The spring equinox of Mars this year is a particularly auspicious time for scientists who study the red planet’s surface.
On July 4th, both the planet’s north and south poles were exposed to sunlight, allowing us to capture images from all over Mars. It was also a time when Earth and Mars came closest to each other in the current 26-month cycle, lining up in a straight-line formation on one side of the sun. Because of this (relatively) close encounter, the Mars Renaissance Orbiter (MRO), the spacecraft that collects data from the planet, could send information back to Earth at its peak data transfer rate. This allowed scientists to create more abundant and clearer images of Mars’ uncharted territories than in any other month of the orbit.
The results are the images created by the High Resolution Imaging Science Experiment (HiRISE) camera, the highest resolution instrument equipped on the MRO. The images were released on Aug. 3 on the project’s public catalog.
The images don’t reflect the natural colors of Mars. “The dust in the atmosphere affects everything we see, and we try to process the images to normalize that,” says Alfred McEwen, lead scientist of the HiRISE project and planetary geologist at the University of Arizona.”We stretch these images digitally taking the minimum values and maximum values to show the features.”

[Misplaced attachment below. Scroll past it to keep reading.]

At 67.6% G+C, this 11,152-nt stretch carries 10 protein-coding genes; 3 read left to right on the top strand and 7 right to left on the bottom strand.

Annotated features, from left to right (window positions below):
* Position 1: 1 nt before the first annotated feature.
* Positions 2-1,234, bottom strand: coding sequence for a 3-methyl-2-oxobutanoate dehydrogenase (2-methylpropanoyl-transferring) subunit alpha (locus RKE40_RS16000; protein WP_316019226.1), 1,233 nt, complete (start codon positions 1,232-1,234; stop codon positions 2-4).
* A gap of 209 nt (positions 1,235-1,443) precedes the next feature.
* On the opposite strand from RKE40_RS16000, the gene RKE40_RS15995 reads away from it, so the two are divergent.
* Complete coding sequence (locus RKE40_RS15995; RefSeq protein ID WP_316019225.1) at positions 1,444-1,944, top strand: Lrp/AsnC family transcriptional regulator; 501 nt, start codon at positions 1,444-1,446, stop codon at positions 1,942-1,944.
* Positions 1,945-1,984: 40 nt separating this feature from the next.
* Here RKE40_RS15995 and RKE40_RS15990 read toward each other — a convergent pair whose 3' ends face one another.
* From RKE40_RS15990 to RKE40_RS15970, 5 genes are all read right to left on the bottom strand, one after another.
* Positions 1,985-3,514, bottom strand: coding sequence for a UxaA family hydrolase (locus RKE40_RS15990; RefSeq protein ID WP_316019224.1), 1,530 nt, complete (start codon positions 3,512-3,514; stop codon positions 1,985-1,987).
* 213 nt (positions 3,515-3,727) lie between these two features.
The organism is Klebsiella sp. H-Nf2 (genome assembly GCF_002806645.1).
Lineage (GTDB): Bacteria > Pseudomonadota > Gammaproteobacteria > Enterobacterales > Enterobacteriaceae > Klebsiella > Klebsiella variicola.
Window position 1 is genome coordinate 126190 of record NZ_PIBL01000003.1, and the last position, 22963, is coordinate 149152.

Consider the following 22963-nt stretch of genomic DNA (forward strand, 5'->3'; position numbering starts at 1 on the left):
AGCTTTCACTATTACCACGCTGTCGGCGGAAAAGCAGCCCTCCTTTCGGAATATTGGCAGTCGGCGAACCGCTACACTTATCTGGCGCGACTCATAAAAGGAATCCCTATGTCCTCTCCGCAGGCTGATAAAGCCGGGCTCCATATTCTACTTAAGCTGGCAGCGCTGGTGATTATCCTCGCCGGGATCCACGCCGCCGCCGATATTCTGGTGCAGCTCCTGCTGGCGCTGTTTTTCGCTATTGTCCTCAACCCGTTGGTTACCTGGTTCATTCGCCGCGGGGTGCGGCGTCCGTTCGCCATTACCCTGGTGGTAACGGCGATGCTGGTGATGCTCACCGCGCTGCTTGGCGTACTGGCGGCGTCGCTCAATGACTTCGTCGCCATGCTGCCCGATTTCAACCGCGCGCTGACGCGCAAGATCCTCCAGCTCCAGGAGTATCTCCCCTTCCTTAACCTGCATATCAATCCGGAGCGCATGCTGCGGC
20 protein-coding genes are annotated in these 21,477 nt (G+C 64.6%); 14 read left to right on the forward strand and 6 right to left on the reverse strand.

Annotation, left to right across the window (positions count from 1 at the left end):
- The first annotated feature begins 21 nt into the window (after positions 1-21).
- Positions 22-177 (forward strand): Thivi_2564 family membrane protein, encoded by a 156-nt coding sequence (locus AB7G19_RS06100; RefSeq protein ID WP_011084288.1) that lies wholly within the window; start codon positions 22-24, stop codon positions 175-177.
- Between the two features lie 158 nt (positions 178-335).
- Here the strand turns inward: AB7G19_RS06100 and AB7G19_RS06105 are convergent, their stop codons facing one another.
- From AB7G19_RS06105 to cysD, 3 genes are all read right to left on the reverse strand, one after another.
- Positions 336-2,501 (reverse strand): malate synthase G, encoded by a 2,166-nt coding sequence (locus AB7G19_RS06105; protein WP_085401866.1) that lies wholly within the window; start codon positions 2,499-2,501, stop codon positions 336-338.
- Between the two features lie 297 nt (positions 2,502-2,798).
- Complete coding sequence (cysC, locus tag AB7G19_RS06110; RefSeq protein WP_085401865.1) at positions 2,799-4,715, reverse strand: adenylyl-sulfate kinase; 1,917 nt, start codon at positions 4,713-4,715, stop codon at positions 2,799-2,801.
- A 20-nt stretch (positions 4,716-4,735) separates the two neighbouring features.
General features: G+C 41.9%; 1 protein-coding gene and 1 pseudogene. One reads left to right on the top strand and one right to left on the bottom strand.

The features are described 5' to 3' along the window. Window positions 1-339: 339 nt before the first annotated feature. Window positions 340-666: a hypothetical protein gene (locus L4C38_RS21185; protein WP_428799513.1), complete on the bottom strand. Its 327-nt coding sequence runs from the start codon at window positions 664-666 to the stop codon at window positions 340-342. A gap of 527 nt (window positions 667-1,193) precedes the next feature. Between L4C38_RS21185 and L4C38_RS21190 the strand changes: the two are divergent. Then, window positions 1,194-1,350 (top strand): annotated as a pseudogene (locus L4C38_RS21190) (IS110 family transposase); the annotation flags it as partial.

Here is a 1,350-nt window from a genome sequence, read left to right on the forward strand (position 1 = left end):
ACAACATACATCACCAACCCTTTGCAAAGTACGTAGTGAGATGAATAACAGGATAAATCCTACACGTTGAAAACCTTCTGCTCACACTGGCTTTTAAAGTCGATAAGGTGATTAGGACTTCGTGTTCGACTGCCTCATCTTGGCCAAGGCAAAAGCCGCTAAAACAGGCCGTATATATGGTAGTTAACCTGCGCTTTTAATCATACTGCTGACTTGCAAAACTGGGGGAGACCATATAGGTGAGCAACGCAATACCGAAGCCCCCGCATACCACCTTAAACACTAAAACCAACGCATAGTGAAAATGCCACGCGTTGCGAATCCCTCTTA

Similar to satellite images created in “false colors,” the HiRISE images show what naked eye cannot see: instead of showing dull, reddish dust in the Martian atmosphere, the processed images have enhanced contrasts to highlight territorial features, represented with ranges of synthetic reds, blues and whites.
Red indicates areas covered by dust settling from the atmosphere, blue represents rocky and sandy regions, and white is a sign of frosty surfaces of both water and dry ice. Analyzing these synthetic colors, shapes, and forms can help scientists better understand what we are really seeing on Mars.
These images are valuable for identifying future landing spots for rovers, says McEwen, and would help future landers to avoid small hazards like boulders. They are also helpful for studying basically everything on the surface of Mars: geological history, migrating sand dunes, dry ice jets and other geological processes.